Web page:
The Bay Area Reporter has been sold to a gay man who has helmed the legacy LGBTQ publication in various capacities for more than 20 years.
Michael Yamashita, who has been the publisher of the B.A.R. since 2013 and was the paper’s longtime general manager, has purchased the paper after acquiring shares from two former investors the Bay Area Reporter Writes
The deal was announced Monday, December 18, in an all-hands staff meeting.
Yamashita, 51, becomes the first gay Asian-American publisher and owner of an LGBTQ newspaper. The move also means that the B.A.R. remains an LGBT-owned and operated business.
Yamashita will take over BAR Media Inc., which was formed four years ago in a restructuring of the paper’s ownership. At the time, the Bob Ross Foundation had a 20 percent stake, Yamashita had 31 percent, and Todd Vogt and Patrick Brown had 49 percent collectively. Vogt and Brown were previously with San Francisco Media Co., publishers of the Examiner and SF Weekly, and the shuttered San Francisco Bay Guardian.
Yamashita now has an 80 percent stake in the company; the Bob Ross Foundation retains its 20 percent collateral shares.
The foundation, named after the paper’s founding publisher, had to divest itself of the majority of its ownership interest in the paper four years ago during the restructuring.
As part of the agreement, Vogt and Brown have resigned from the board of BAR Media Inc. Yamashita said that he expects to nominate board replacements for Vogt and Brown soon.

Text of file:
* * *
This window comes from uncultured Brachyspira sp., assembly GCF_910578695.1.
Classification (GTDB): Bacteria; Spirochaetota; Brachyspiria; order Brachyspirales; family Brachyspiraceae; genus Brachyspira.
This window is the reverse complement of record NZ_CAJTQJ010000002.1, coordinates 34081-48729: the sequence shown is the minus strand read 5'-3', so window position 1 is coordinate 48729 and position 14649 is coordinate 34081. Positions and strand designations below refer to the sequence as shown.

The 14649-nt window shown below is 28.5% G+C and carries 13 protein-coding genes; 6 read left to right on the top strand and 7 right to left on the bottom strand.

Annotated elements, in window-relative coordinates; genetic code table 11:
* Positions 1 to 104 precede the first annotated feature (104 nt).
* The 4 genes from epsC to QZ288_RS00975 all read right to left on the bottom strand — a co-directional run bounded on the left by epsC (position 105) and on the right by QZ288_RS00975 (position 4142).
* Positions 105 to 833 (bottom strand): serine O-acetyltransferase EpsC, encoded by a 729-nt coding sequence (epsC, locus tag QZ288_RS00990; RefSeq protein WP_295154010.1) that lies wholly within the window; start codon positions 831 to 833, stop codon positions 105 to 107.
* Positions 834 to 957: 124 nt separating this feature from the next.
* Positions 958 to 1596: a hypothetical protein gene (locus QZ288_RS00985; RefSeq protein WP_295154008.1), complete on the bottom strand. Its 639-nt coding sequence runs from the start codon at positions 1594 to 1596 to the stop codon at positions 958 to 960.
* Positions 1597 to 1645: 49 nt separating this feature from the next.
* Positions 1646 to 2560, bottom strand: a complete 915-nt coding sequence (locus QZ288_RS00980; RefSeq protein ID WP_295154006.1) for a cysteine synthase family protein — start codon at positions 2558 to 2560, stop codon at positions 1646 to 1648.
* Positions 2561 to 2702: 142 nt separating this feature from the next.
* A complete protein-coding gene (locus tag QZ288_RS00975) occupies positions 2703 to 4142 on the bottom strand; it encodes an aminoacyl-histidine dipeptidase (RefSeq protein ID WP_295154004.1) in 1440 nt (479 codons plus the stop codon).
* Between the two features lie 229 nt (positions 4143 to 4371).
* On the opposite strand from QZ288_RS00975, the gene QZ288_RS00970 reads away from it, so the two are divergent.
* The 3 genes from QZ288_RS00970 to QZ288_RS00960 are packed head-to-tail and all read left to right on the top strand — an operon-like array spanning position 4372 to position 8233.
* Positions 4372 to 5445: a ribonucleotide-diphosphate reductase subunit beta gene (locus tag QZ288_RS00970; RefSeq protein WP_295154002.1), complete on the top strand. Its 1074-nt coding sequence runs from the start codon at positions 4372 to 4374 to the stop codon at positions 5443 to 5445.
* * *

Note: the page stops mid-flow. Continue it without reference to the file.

Scott Wazlowski, a gay man who is vice president of advertising at the B.A.R., remains on the board of BAR Media Inc.
Yamashita declined to disclose the sale price.
“It’s been an incredible experience since the day decades ago when Bob Ross first gave me a break; he hired me as an assistant editor and six years later suggested that I become the general manager of the B.A.R.,”
“He, like Tom Horn, was one of many mentors I was fortunate to work with and am proud to follow in their footsteps as publisher and an owner. I believe in the B.A.R. as a community resource in our fight for equal rights and am honoured to play a role in keeping it a local institution and connected to San Francisco.”
In an email, Brown said that the paper “is in the right hands.”
“Ownership needed to stay in the Bay Area and Michael Yamashita is the perfect fit,” Brown wrote. “I have had the opportunity to work with Michael over the past four years and found him to be committed to representing the gay community through the oldest publication in the country serving this critical San Francisco audience. I treasure my relationship with him and the B.A.R. from both the growth and contributions we were able to make and will miss it.”
The B.A.R., which marked its 47th year in 2017, is also a founding member of the National LGBT Media Association, a trade group comprised of LGBT publications Bay Windows, Between the Lines, Dallas Voice, Gay City News, Georgia Voice, Philadelphia Gay News, Los Angeles Blade, South Florida Gay News, Washington Blade, Watermark Online, and the Windy City Times.